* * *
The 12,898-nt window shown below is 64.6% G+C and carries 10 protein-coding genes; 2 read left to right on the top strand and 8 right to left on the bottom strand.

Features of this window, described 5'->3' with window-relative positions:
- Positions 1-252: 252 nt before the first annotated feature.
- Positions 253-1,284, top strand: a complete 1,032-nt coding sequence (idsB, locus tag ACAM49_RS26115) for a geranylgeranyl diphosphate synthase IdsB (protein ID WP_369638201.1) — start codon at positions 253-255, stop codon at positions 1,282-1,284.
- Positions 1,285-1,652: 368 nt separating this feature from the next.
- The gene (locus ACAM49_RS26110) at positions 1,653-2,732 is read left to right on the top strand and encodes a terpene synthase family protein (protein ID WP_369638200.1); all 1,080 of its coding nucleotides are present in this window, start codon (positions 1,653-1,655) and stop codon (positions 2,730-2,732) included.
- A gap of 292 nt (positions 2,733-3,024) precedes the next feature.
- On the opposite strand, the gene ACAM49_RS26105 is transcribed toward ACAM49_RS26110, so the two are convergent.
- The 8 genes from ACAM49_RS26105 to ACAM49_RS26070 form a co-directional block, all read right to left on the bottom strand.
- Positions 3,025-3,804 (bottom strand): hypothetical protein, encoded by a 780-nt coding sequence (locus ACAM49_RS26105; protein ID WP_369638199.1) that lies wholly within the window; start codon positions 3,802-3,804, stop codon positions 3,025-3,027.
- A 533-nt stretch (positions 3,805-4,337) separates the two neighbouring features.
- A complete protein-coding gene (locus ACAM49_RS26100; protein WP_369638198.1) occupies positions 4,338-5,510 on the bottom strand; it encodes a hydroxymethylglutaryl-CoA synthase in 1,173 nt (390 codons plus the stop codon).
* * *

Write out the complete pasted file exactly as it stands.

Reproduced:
The 12,898-nt window shown below is 64.6% G+C and carries 10 protein-coding genes; 2 read left to right on the top strand and 8 right to left on the bottom strand.

Features of this window, described 5'->3' with window-relative positions:
- Positions 1-252: 252 nt before the first annotated feature.
- Positions 253-1,284, top strand: a complete 1,032-nt coding sequence (idsB, locus tag ACAM49_RS26115) for a geranylgeranyl diphosphate synthase IdsB (protein ID WP_369638201.1) — start codon at positions 253-255, stop codon at positions 1,282-1,284.
- Positions 1,285-1,652: 368 nt separating this feature from the next.
- The gene (locus ACAM49_RS26110) at positions 1,653-2,732 is read left to right on the top strand and encodes a terpene synthase family protein (protein ID WP_369638200.1); all 1,080 of its coding nucleotides are present in this window, start codon (positions 1,653-1,655) and stop codon (positions 2,730-2,732) included.
- A gap of 292 nt (positions 2,733-3,024) precedes the next feature.
- On the opposite strand, the gene ACAM49_RS26105 is transcribed toward ACAM49_RS26110, so the two are convergent.
- The 8 genes from ACAM49_RS26105 to ACAM49_RS26070 form a co-directional block, all read right to left on the bottom strand.
- Positions 3,025-3,804 (bottom strand): hypothetical protein, encoded by a 780-nt coding sequence (locus ACAM49_RS26105; protein ID WP_369638199.1) that lies wholly within the window; start codon positions 3,802-3,804, stop codon positions 3,025-3,027.
- A 533-nt stretch (positions 3,805-4,337) separates the two neighbouring features.
- A complete protein-coding gene (locus ACAM49_RS26100; protein WP_369638198.1) occupies positions 4,338-5,510 on the bottom strand; it encodes a hydroxymethylglutaryl-CoA synthase in 1,173 nt (390 codons plus the stop codon).